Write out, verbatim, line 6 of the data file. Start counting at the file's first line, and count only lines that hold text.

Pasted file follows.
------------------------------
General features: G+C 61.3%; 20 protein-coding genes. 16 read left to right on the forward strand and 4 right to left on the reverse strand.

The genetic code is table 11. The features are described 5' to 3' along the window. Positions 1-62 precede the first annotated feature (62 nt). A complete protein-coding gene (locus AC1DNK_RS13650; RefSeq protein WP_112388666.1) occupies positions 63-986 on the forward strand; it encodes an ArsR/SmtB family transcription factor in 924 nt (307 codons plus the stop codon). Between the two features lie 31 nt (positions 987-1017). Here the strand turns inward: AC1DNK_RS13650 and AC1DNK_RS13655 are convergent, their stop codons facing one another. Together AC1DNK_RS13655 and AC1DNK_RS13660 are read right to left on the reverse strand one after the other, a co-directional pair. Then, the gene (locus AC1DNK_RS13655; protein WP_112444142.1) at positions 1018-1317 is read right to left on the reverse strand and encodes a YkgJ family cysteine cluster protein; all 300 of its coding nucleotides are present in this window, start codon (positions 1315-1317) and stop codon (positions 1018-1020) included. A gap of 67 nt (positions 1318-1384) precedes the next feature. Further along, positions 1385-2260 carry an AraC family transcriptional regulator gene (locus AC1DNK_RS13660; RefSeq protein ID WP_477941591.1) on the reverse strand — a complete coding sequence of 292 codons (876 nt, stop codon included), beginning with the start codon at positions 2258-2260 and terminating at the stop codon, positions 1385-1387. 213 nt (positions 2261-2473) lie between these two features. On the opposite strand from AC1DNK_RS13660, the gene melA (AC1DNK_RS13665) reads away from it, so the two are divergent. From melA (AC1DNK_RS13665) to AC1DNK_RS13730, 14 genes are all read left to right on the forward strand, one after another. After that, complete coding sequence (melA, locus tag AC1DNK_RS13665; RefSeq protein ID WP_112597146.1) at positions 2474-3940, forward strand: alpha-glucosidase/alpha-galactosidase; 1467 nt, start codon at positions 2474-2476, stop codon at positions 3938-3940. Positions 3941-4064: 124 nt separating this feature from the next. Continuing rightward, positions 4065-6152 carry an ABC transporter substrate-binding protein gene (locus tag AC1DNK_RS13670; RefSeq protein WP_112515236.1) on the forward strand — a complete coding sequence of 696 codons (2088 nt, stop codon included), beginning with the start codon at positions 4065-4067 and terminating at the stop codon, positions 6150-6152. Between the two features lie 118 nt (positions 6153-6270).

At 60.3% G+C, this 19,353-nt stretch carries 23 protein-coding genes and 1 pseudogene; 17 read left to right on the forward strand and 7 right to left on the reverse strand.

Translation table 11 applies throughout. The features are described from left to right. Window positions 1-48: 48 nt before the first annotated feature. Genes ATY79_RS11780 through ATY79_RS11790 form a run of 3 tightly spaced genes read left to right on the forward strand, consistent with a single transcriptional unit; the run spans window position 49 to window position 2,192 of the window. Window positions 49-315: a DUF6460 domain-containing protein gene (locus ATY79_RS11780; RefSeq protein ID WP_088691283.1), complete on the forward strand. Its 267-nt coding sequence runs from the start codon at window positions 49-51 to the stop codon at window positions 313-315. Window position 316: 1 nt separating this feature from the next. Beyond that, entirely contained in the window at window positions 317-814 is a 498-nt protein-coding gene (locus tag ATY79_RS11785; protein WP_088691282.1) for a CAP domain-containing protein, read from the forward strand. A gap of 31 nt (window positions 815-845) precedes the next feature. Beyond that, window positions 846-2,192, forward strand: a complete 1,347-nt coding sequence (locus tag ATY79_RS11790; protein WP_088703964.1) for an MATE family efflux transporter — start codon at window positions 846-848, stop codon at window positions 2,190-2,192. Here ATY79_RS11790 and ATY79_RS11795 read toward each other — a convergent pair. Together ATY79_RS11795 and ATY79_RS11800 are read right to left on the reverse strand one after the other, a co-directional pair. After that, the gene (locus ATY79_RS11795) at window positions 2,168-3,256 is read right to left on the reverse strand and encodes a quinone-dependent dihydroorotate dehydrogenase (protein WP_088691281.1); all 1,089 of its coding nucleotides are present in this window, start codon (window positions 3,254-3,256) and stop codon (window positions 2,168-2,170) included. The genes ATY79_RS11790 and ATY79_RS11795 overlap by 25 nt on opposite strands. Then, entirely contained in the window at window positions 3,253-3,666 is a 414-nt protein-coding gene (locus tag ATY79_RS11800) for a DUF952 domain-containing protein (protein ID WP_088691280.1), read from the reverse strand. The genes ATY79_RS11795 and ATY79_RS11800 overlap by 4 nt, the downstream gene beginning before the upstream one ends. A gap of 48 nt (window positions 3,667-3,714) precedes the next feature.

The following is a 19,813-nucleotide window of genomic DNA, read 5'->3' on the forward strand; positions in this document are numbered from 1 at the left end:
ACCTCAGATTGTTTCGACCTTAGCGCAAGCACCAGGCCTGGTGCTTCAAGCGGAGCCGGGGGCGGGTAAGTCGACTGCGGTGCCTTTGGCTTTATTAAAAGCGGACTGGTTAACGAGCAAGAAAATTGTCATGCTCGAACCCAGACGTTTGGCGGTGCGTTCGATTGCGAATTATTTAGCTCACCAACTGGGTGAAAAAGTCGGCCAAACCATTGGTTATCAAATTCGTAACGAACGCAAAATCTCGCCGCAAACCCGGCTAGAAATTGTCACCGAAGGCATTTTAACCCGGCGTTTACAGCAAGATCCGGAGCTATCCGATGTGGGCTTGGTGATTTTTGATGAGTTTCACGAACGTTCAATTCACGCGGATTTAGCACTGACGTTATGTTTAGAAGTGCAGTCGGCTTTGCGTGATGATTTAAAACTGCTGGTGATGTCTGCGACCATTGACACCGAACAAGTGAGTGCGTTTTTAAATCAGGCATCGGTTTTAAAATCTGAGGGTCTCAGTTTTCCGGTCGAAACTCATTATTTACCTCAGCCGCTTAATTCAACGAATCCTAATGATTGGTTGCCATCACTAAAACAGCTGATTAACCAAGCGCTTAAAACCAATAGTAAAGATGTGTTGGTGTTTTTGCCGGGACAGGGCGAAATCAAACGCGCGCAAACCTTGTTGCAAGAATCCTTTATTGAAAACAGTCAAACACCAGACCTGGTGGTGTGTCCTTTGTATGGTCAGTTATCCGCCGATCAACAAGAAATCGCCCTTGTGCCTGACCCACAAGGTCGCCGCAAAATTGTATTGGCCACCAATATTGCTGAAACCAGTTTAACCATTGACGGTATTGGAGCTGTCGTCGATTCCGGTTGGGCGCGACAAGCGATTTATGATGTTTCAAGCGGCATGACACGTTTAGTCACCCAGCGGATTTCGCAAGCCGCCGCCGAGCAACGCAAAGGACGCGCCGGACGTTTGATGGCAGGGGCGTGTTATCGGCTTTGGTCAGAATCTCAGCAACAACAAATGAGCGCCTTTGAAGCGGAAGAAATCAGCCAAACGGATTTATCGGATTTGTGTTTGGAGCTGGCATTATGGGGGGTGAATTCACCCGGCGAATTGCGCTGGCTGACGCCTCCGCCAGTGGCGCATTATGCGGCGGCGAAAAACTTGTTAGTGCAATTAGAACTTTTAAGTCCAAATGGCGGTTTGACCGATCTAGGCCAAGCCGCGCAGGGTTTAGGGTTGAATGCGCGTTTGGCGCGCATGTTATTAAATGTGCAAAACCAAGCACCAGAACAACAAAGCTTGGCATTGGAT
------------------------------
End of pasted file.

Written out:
ACCTCAGATTGTTTCGACCTTAGCGCAAGCACCAGGCCTGGTGCTTCAAGCGGAGCCGGGGGCGGGTAAGTCGACTGCGGTGCCTTTGGCTTTATTAAAAGCGGACTGGTTAACGAGCAAGAAAATTGTCATGCTCGAACCCAGACGTTTGGCGGTGCGTTCGATTGCGAATTATTTAGCTCACCAACTGGGTGAAAAAGTCGGCCAAACCATTGGTTATCAAATTCGTAACGAACGCAAAATCTCGCCGCAAACCCGGCTAGAAATTGTCACCGAAGGCATTTTAACCCGGCGTTTACAGCAAGATCCGGAGCTATCCGATGTGGGCTTGGTGATTTTTGATGAGTTTCACGAACGTTCAATTCACGCGGATTTAGCACTGACGTTATGTTTAGAAGTGCAGTCGGCTTTGCGTGATGATTTAAAACTGCTGGTGATGTCTGCGACCATTGACACCGAACAAGTGAGTGCGTTTTTAAATCAGGCATCGGTTTTAAAATCTGAGGGTCTCAGTTTTCCGGTCGAAACTCATTATTTACCTCAGCCGCTTAATTCAACGAATCCTAATGATTGGTTGCCATCACTAAAACAGCTGATTAACCAAGCGCTTAAAACCAATAGTAAAGATGTGTTGGTGTTTTTGCCGGGACAGGGCGAAATCAAACGCGCGCAAACCTTGTTGCAAGAATCCTTTATTGAAAACAGTCAAACACCAGACCTGGTGGTGTGTCCTTTGTATGGTCAGTTATCCGCCGATCAACAAGAAATCGCCCTTGTGCCTGACCCACAAGGTCGCCGCAAAATTGTATTGGCCACCAATATTGCTGAAACCAGTTTAACCATTGACGGTATTGGAGCTGTCGTCGATTCCGGTTGGGCGCGACAAGCGATTTATGATGTTTCAAGCGGCATGACACGTTTAGTCACCCAGCGGATTTCGCAAGCCGCCGCCGAGCAACGCAAAGGACGCGCCGGACGTTTGATGGCAGGGGCGTGTTATCGGCTTTGGTCAGAATCTCAGCAACAACAAATGAGCGCCTTTGAAGCGGAAGAAATCAGCCAAACGGATTTATCGGATTTGTGTTTGGAGCTGGCATTATGGGGGGTGAATTCACCCGGCGAATTGCGCTGGCTGACGCCTCCGCCAGTGGCGCATTATGCGGCGGCGAAAAACTTGTTAGTGCAATTAGAACTTTTAAGTCCAAATGGCGGTTTGACCGATCTAGGCCAAGCCGCGCAGGGTTTAGGGTTGAATGCGCGTTTGGCGCGCATGTTATTAAATGTGCAAAACCAAGCACCAGAACAACAAAGCTTGGCATTGGAT